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The following is an excerpt from John Blank’s full November Market Strategy. To view the full PDF, click here.

 

The U.S. Could Choose a Woman President

The 2016 online election forecast I follow has Clinton winning odds at 66% as I write. Most of you will read this and know the final voting result. With a historic run for the White House by a woman, I want to focus on the long 65-year march of women into the active labor force.

U.S. Bureau of Labor statistics show the build (below). In 1950, 32% of working age women worked outside the home, earning cash incomes. That number peaked at 60% in the year 2000. Today, it is near 56%. A downturn in women’s labor force participation came in the 2008 crisis. I find that more than interesting.


As the U.S. economy struggles to get more than +2% annual growth out of this business cycle, I think one underlying force holding U.S. growth back is the attrition of women in the active labor force.

Once women left the office for raising small children at home, in 2008, many never came back. They might have been forced by poor circumstances to do that, at first, but now the trend is established, and friends and neighbors have followed suit.

The lower presence of 2 cash incomes in households restrains final demand, and hence GDP growth.

Past Presidential Election Cycles

Another issue I would like to raise this month -- a prediction past Presidential election cycles makes for U.S. stock downturns and recessions.

The Philadelphia Fed Survey of Professional Forecasters has a 10% chance of a recession in Q1-2017 turn into a 20% chance by the end of 2017.

In data from 1945 to 2004 provided by Pepperdine Graziadio School of Business Review,

  • 3 of 16 bear market lows occurred in year 1 of a Presidential term,
  • 12 bear markets hit in year two,
  • One hit in year three, and
  • None happened in year four (the election year).

Keep the above in mind. The implication-- a bear market may well hit in 2018.

Finally, Jim O’Sullivan is the respected Chief Economist at High Frequency Economics. He tweeted out this graph, showing your party affiliation matters, to how good you feel about a Presidential cycle.

In the current election moment, Democrats, not surprisingly --with Obama in the Presidency-- feel better than Republicans.

Zacks NOV Sector/Industry/Company Telescope

The latest Zacks Industry Ranks show a changing of the guard.  Leaders are the fallen sectors of day’s past --Materials, Energy and Financials.

  • Rises in WTI oil prices and industrial commodity prices help generally. The turn to optimism on China growth is apparent.
  • Also, the looming rate hike is showing up -- ratcheting of earnings estimates on the Banks, along with better EPS performance from Real Estate and other investment vehicles.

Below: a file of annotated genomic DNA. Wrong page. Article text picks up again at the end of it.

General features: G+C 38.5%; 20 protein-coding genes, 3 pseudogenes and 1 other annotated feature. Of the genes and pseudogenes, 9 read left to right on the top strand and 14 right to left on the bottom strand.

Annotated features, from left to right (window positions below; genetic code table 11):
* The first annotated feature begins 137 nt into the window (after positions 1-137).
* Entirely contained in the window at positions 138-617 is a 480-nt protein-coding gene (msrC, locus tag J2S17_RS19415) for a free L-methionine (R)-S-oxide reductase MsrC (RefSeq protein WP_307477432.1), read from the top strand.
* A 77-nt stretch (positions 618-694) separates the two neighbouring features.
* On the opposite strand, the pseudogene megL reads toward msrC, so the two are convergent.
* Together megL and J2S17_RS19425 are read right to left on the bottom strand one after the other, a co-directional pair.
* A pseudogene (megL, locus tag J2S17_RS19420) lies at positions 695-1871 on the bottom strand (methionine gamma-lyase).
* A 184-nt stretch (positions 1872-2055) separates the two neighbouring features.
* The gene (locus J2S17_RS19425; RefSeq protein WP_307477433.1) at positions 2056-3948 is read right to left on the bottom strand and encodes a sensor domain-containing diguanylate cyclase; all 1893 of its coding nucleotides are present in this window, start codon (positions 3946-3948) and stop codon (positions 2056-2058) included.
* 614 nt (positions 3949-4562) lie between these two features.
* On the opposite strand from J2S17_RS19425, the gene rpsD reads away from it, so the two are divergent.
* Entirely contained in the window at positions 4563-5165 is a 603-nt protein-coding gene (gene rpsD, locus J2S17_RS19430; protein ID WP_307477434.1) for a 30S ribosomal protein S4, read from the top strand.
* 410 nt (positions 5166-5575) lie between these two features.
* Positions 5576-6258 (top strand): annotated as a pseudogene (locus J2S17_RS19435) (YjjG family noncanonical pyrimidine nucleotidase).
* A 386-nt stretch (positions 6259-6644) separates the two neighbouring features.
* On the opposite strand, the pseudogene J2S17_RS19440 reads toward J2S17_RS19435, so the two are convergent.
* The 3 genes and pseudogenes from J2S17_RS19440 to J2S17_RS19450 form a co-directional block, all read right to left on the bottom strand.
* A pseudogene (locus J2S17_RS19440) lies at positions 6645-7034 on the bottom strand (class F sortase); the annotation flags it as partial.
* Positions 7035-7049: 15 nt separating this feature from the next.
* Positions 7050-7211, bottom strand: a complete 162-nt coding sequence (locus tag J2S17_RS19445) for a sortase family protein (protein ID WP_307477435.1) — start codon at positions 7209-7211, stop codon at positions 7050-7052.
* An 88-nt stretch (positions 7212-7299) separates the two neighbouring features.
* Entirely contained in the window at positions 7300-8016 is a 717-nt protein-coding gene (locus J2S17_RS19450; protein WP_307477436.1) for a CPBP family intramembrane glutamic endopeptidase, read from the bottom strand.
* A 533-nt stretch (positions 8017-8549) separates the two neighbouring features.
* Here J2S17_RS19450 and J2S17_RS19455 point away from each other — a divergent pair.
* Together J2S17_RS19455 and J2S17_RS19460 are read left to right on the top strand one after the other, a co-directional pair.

Semiconductors stay hot again this month.  Aerospace & Defense looks good.

The big noted loser is the Drugs industries. The potential for a President Clinton is showing up here.

(1) Energy rises to Very Attractive. Tops are Coal, followed by Drillers, Pipelines, and the E&P guys. These industries had to bounce some time. The outlook of rising prices is arriving in EPS estimates.

Zacks #1 (STRONG BUY) Company: Alliance Holdings (AHGP - Free Report)

Alliance Holdings GP, L.P., through its subsidiaries, produces and markets coal primarily to utilities and industrial users in the United States. It produces a range of steam coal with varying sulfur and heat contents.

(2) Materials rise to Very Attractive. The boost to China manufacturing PMIs showed up in estimates here. The leader is Metals-Non Ferrous (very China driven) and Paper and Steel (China driven too). Chemicals looks good too.

Zacks #2 (BUY) Company: Fortescue Metal (FSUGY - Free Report)

Fortescue Metals Group Ltd is engaged in the exploration and mining of iron ore properties. Its properties primarily include the Cloudbreak and Christmas Creek mine sites and the Solomon project located in Pilbara, Western Australia.

(3) Financials rise to Very Attractive. The leader is Investment Banking & Brokering.  The Investment Funds, Real Estate, and Banks & Thrifts look good too.  The looming rate hike is getting priced into EPS.

Zacks #2 (BUY) Company: Bank of NY Mellon (BK - Free Report)

(4) Info Tech stays Attractive. Once again—it is the semiconductors.

(5) Health Care falls to Market Weight. The Drug industries are weighing down the other 2 niches, Medical Care and Medical Products.

(6) Consumer Discretionary falls to Market Weight. The leader is Consumer Electronics and Publishing and Other Consumer Discretionary. The big losers are Media and Home Furnishings-Appliances.

(7) Industrials are Market Weight.  The leader is Pollution Control, followed by Metal Fabricating, Aerospace & Defense, and Industrial Products-Services.  The big loser is the Airlines, with stiff pricing competition going on, cutting into EPS estimates.

(8) Utilities are Market Weight. The best niche is Water Supply.

(9) Consumer Staples falls to Unattractive this month.  Big losers are Soaps & Cosmetics, Agri-Business, and Misc. Staples.  No industry above Market.

(10) Telcos fall to Very Unattractive. The Utility-Telephone industry got killed. The looming Fed rate hikes are hurting EPS here.

 

This is an excerpt from John Blank’s full November Market Strategy. To view the full PDF, click here.


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